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Catching Genius by Kristy Kiernan
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Catching Genius

by Kristy Kiernan

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Showing 1-5 of 7 (next | show all)
Catching an excellent book: I planned on reading Catching Genius over a few weeks but ended up finishing it within just a few days. It's a beautifully crafted book with memorable (and realistic characters) whom you can't help but love despite their flaws. The story moves at the perfect pace and will keep you flipping pages, saying "just one more," until you've finished the book...and are left anxiously awaiting the time when Kristy Kiernan's next book is available.
  lonepalm | Dec 8, 2011 |
There is a sweetness to this author's voice. Kristy Kiernan succeeds in writing a book that is as much about personal relationships as it is about the power of place. I found myself longing to move into the beach house on Big Dune Island myself. I enjoyed reading it more for its ability to transport me than for its outstanding characters and themes. The author touches on many topics related to family dynamics, sisters, secrets, betrayal, divorce, and inherited charatceristics of genius. The novel itself would translate well into a made for television movie. Having lived in Southwest Florida I was thrown off by the fictionalized names she chose...Verona for Naples. I felt like there were some similarities in possibility to a Pat Conroy novel, but had the feeling that the author was not comfortable enough exploring the darker side of human emotions to take it to that place of significance. Still, an enjoyable read, especially a beach read.
  astridnr | Jun 25, 2011 |
This is the second book I have read that was written by Kristy Kiernan. I love finding new authors to read and I am so glad a friend recommended her to me. Catching Genius is a complex story about relationships. The main characters, Connie and Estella are sisters who don't have much of a relationship at all. When the girls were young, Estella was labeled as a math genius. She is sent off to college at age 12. The girls, who were once very close, drifted apart. Now adults, they are forced to close up their mother's beach house before she sells it which makes them both very uncomfortable. They not only have issues with each other but both sisters are dealing with other problems in their lives. The story is told from the viewpoint of both sisters, dealing with their relationship now as well as their past. There are two sides to every story and that is very clear in this book. I look forward to reading more from Kristy. ( )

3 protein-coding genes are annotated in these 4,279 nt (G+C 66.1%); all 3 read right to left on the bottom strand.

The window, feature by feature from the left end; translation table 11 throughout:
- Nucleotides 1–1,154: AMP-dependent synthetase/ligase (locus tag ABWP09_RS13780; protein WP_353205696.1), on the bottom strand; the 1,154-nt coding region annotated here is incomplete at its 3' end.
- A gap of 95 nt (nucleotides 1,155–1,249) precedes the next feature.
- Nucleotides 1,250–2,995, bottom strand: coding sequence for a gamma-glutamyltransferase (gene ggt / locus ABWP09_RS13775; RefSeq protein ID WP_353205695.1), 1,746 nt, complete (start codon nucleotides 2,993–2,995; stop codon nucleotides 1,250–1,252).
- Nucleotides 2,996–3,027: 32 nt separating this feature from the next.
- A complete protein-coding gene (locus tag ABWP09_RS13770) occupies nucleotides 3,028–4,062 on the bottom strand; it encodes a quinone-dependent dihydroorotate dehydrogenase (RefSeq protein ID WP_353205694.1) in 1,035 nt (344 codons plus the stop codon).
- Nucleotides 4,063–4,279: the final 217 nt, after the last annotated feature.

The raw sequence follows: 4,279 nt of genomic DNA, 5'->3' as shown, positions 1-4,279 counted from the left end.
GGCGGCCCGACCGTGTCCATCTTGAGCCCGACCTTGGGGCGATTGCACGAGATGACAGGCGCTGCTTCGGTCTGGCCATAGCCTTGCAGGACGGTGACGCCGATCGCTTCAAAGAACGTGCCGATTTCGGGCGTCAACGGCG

bookaholicmom | Dec 12, 2010 |
In Catching Genius by Kristy Kiernan, two sisters have to learn how to overcome their past in order to be a family again. As young girls, Connie and Estella lived a privileged life and always got along. This ends one day when Estella is tested and the family learns she is a genius with an IQ of 140. Estella always had a fascination with numbers and is labeled a math genius. From that point on, all the family attention, mainly that of the father's, is focused on Estelle, who goes off to college at the age of 12. Connie begins harboring a bitter resentment that lasts throughout her adult years.

By their early 40's, the sisters have not spoken to each other in 8 years. Their mother then calls each of them to let them know she will be selling the beach house. (Their father is long deceased). Connie and Estella reluctantly agree to help pack up the house. Meanwhile, Connie deals with the falling apart of her marriage, the difficulty of raising two boys, and another event that brings back the emotions and resentments she has always felt towards Estella. And Estella has things she needs to let Connie know about her past and things that affect her now. The sisters have to learn to become family again while at the beach house, as well as learn more about their mother and the reality of their pasts.

This book was Kiernan's first, but was the second one I read. I'm glad I read them in that order because I have more faith in this author, as I loved her second book. This average novel had the potential to be an intense portrait of family, misunderstandings, and an interesting look into math and musical genius. Unfortunately, while it touched on a variety of topics, there was a lack of depth in each making the book seem too full of insignificant happenings. The main character, Connie, came off as whiny and the whole book was melodramatic. It wasn't very clear, or at least very realistic, for the sisters to have an 8 year gap in communication or for Connie to feel as resentful as she did. There were also many chapters that dragged on without moving forward in the plot. This book would have been better if it were maybe 100 pages shorter and focused more on a couple topics rather than throwing in so many various sub plots. However, don't let this deter you... I have read her second book, Matters of Faith, which was WONDERFUL and am looking forward to her new book in 2010. ( )
  takemeaway9 | Jun 27, 2009 |
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Amazon.com Product Description (ISBN 0425214354, Paperback)

As children, Connie and Estella were best friends-until Estella was discovered to be a math prodigy, which led to the sisters' estrangement. Now, years later, they are forced to reunite on the Gulf Coast of Florida as they pack up their childhood home and ready it for sale. The reunion comes at a time when both Connie and Estella must come to terms with painful revelations and devastating consequences in their own lives. And once again, her sister's genius may alter Connie's life in ways she cannot control.

(retrieved from Amazon Thu, 12 Mar 2015 18:12:17 -0400)

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